Národní tance na Moravě – Danze popolare di Moravia (1890–1912)

Folk Dances in Moravia - Danze popolare di Moravia (1890-1912)

At the close of the 19th century, Czech society was struggling to define itself against the elements that surrounded it, especially the existence of a large German-speaking minority in the Czech lands. This emerging nationalism was often expressed through social events in which national folklore played an important role. Among the most common types of events there were various kinds of dance production, especially the popular "beseda".

250.00 Kč

In the nineties of the 19th century, Leoš Janáček also fully found himself in these tendencies. He studied and described folk dances in Moravian and Silesian localities, arranged dances into orchestral and piano versions, and managed to combine the results of this activity with the social activities of Czech associations and corporations in Brno. 

The institutional support for these efforts was provided by the National Theatre, the Vesna Association, the preparation of the Czechoslovak Ethnographic Exhibition (1892-1895) and, in the first years of the 20th century, the Moravian Women's Shelter in Brno. At first, Janáček did not find the necessary information about folk dance in printed collections - after all, even František Sušil assessed his largest collection as insufficient in this regard. The fundamental turning point came in the summer of 1888, when the composer encountered an original folk dance performance near his birthplace. He himself captured this turn aptly in his study of Wallachian and Lachian Dances, when in January 1891 he wrote:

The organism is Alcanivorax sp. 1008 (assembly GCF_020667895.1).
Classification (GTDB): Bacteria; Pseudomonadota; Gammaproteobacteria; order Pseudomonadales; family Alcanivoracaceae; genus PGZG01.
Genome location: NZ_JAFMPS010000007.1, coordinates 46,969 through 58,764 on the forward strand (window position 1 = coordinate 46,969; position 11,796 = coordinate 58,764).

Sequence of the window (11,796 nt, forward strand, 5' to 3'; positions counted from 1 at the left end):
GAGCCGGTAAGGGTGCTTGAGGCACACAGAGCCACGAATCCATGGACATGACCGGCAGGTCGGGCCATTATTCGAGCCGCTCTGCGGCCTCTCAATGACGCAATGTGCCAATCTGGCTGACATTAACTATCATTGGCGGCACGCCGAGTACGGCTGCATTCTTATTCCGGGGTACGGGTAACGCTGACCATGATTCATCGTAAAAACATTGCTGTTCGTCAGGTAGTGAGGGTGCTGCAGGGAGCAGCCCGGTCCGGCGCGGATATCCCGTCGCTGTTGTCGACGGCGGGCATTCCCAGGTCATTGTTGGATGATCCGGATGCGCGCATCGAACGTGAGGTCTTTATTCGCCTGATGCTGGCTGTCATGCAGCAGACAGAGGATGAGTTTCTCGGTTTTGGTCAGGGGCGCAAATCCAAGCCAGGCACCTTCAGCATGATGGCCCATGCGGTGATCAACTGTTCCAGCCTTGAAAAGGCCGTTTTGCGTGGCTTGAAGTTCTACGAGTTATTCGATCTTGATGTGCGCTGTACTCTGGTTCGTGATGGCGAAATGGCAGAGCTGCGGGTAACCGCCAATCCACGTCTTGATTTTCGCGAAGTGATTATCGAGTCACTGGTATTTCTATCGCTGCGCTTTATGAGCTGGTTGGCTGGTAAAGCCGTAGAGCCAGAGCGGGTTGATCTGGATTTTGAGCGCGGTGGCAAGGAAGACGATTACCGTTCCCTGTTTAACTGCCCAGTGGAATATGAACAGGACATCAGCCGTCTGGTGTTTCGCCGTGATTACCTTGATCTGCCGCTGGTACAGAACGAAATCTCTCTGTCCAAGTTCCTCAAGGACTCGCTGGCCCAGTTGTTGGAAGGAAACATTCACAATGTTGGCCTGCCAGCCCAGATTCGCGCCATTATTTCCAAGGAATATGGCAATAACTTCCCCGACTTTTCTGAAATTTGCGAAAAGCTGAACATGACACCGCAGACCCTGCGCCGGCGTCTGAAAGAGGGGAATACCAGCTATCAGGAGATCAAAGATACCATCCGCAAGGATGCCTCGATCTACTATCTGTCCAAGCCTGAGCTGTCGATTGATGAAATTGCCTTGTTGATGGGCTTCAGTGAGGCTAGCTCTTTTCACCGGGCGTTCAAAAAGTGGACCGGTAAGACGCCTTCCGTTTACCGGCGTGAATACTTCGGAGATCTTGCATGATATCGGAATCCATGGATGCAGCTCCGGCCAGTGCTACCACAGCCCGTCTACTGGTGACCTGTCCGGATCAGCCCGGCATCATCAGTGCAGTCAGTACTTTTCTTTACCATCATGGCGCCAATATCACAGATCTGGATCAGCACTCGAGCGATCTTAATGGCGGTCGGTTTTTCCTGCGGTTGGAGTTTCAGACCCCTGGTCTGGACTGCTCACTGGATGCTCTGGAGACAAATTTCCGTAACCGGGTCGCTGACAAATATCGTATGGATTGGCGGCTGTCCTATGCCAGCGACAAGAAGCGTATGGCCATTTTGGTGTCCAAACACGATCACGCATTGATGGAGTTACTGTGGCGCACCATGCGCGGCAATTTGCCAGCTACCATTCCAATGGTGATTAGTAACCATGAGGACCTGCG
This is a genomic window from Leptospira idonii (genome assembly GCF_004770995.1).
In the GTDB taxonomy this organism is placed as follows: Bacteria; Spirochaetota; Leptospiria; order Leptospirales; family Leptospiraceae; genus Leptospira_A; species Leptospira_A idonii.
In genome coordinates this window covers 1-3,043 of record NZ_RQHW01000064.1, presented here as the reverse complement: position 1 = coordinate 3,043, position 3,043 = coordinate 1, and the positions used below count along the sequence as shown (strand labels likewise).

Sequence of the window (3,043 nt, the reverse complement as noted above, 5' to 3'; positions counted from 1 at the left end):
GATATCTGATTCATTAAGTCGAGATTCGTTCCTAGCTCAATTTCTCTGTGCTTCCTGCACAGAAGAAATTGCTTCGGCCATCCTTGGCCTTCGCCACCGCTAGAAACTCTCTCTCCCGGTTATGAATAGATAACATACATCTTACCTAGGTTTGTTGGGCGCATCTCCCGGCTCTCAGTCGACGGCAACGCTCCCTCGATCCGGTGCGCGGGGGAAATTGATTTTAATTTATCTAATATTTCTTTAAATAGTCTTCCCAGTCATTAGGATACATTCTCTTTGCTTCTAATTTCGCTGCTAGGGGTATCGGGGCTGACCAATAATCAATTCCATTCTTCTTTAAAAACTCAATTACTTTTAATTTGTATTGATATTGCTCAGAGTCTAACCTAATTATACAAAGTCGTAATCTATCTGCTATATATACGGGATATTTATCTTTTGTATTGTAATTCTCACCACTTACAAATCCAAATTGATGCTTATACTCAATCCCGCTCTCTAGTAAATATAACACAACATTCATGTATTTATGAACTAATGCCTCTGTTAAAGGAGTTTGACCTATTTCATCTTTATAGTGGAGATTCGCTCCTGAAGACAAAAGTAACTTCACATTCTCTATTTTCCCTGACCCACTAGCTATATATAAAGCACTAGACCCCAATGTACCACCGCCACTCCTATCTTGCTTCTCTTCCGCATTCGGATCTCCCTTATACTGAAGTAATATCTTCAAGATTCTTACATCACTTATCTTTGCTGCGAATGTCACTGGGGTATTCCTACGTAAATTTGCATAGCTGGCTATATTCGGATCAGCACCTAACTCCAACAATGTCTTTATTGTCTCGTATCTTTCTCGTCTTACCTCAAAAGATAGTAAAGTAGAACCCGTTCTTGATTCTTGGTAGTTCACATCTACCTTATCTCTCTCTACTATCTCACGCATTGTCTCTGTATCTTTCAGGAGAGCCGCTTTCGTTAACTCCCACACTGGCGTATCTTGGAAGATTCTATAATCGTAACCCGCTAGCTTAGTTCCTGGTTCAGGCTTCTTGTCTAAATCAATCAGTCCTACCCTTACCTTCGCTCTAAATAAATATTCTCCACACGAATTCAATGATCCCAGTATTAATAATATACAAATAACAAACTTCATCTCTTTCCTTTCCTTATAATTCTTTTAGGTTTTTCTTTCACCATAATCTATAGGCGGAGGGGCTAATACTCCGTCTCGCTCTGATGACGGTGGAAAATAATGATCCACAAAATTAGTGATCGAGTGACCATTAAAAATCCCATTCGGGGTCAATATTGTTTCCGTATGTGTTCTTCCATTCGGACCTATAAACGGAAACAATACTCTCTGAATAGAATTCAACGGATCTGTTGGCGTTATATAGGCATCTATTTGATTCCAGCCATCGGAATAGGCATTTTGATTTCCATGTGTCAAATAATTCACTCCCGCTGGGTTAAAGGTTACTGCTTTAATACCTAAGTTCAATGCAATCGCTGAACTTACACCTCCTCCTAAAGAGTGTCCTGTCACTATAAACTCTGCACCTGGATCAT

"I was only looking for songs, but I found much more! I admit that up to that time I had regarded the dances with a kind of undisguised contempt. I no longer liked the name, much less the way of dancing. What I saw in it was a piece of foreignness that relentlessly gnaws a piece of our idiosyncrasy. So I cannot share with you my joy when, by mere chance, in a Wallachian village, still only little touched by the modern spirit, I discovered both noble, graceful, and at the same time distinctive movements of dances previously unknown to me! ..."


  • 50 dances and 18 alternative arrangements
  • accompanying text in four language versions
  • publishers' notes and annotations in Czech and German
  • editors: Jarmila Procházková, Jitka Matuszková
  • new dance descriptions: Zdenka Jelínková, Jitka Matuszková, Maryna Úlehlová-Hradilová
  • size: 310 × 245 mm
  • stitched binding
  • number of pages: 160
  • editorial reference number: H0011
  • ISMN M-706527-03-1
  • issued in 2005


series G / volume 2

Reference: H0011

Condition: New product